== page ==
What if Your Workweek Was One Day Shorter?
Many higher education professionals wished they had more time to do their jobs, but let’s face it, Parkinson’s Law tells us that work expands to fill the time allotted. Instead, consider what companies like Microsoft Japan are doing by experimenting with four-day workweeks. In many instances, productivity increases because employees are better rested or they are more deliberate about how they spend their time. What would you do differently? Some people, including Wharton professor Adam Grant, believe that workers can be as productive and creative in six focused hours as in eight unfocused hours, so perhaps a better question is, “What would you do if your day ended two hours earlier?”
Continuing in the interest of brevity and one-sentence descriptions, here are a few more quick hypothetical questions to consider:
- What if your department’s budget was doubled? Instead of using scarcity to guide you, sometimes by considering if money wasn’t an issue, you’re able to think strategically instead of blaming a lack of resources.
- What if you could rewrite your job description? In doing so, you might find your ideal job can be designed at your current institution or doing this will help you know exactly what to look for in your job search.
- What if you didn’t invest all that time and money into your education? Higher education professionals are susceptible to the sunk-cost fallacy because earning a Ph.D. requires such a huge, yet narrowly focused commitment, and then they forsake their happiness by not widening their career options.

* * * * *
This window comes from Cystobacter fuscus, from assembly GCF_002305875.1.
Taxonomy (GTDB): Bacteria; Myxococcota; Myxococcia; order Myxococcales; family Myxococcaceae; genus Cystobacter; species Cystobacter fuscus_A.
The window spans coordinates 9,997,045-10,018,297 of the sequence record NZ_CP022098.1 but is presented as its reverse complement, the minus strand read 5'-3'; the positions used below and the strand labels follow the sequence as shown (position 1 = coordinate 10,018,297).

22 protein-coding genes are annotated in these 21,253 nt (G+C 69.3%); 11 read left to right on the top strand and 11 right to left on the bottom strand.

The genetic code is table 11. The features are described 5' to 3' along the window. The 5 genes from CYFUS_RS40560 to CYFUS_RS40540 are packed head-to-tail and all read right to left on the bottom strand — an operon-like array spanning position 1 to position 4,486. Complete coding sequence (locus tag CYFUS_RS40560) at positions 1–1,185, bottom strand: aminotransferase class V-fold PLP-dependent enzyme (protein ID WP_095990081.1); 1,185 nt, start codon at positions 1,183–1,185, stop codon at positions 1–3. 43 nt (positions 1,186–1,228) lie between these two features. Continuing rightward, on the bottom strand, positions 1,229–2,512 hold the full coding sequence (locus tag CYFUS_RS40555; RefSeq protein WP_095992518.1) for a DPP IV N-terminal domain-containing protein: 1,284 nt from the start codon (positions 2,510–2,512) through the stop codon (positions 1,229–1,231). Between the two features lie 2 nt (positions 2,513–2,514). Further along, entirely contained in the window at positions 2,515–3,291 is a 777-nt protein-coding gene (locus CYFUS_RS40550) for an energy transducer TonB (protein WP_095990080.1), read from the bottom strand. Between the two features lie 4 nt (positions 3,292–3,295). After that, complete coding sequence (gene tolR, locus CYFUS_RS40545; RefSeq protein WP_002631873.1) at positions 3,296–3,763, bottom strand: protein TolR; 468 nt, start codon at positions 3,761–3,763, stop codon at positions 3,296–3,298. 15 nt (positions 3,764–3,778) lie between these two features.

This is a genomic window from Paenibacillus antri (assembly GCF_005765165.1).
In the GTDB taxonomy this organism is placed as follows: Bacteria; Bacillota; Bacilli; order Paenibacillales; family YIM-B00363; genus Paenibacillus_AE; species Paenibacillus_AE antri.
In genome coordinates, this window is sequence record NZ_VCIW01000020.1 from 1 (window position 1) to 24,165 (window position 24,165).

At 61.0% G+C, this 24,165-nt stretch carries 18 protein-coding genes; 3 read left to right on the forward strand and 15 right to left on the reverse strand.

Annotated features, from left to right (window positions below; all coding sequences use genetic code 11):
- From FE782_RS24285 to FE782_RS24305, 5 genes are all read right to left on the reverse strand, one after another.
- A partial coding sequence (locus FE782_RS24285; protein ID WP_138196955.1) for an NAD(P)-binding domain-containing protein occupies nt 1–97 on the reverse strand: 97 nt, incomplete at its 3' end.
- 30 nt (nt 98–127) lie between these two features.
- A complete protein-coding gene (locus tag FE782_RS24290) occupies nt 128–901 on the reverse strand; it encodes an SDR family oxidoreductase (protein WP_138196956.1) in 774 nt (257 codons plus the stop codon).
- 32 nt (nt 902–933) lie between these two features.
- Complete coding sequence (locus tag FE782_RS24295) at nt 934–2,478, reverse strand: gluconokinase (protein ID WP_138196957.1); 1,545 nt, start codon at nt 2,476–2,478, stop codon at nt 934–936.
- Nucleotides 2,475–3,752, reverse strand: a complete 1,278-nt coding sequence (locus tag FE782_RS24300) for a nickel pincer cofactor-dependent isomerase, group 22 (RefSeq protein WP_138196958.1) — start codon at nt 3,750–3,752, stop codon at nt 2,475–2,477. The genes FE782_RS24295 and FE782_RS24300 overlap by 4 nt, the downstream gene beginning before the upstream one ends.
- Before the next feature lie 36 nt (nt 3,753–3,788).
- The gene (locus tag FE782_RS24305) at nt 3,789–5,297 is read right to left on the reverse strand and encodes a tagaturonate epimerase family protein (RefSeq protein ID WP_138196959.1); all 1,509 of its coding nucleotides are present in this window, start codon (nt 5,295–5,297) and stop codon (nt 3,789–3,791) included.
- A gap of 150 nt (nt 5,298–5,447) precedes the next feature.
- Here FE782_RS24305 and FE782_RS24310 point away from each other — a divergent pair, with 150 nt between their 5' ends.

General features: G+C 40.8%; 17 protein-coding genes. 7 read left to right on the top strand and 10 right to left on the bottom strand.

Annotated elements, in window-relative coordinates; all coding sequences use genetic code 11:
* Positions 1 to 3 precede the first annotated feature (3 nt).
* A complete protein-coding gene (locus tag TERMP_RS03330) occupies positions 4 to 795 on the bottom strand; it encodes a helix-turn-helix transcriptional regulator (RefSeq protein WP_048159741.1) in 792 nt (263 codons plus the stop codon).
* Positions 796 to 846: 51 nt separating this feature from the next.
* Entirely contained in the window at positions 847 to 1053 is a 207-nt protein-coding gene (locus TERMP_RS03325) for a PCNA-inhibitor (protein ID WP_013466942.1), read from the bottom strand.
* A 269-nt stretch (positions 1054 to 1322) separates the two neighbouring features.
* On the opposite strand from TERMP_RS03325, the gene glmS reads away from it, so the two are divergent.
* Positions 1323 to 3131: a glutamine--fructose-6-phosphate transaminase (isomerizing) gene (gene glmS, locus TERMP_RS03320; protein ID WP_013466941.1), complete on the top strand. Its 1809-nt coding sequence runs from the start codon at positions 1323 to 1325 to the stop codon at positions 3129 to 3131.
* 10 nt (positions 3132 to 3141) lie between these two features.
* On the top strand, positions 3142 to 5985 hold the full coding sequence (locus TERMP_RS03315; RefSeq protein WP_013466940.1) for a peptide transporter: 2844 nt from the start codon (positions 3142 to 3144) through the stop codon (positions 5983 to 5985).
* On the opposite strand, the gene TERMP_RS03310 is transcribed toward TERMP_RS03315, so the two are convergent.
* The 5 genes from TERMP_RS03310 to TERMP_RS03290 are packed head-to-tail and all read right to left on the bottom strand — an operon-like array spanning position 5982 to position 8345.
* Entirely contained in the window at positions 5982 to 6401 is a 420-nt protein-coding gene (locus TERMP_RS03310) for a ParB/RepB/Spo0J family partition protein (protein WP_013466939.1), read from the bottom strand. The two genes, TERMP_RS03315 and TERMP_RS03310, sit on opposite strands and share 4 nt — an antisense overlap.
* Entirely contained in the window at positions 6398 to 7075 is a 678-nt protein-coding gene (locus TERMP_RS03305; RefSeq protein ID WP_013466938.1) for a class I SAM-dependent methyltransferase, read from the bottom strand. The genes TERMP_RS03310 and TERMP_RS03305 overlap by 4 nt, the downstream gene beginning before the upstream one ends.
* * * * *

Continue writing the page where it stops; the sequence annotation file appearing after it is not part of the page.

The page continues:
- What’s the least it would take for you to walk away from your job without another offer?There are a lot of things that would make you quit your job (budget cuts, leadership change or heel turn, etc.), but it’s always good to know your threshold so you can concentrate on doing your job well, instead of your itchy feet, that is, until a better offer comes along.
- What if you’re smarter than everyone interviewing you? This is helpful if you have impostor syndrome, as well as if you’re eager to match your wits with a group of presumed highbrow intellectuals, but you’re always better off skipping the jargon and abstractions, whether writing succinctly for a journal article or speaking plainly in a job interview.
- What if there’s another pandemic? Instead of assuming a global pandemic is a centenary event, it helps to be ready to adapt to another remote-work environment and learn from mistakes that occurred during the COVID-19 pandemic.
Hypothetically speaking, this exercise could never end, but asking yourself the right questions about pretend circumstances could lead you to a better reality in your career.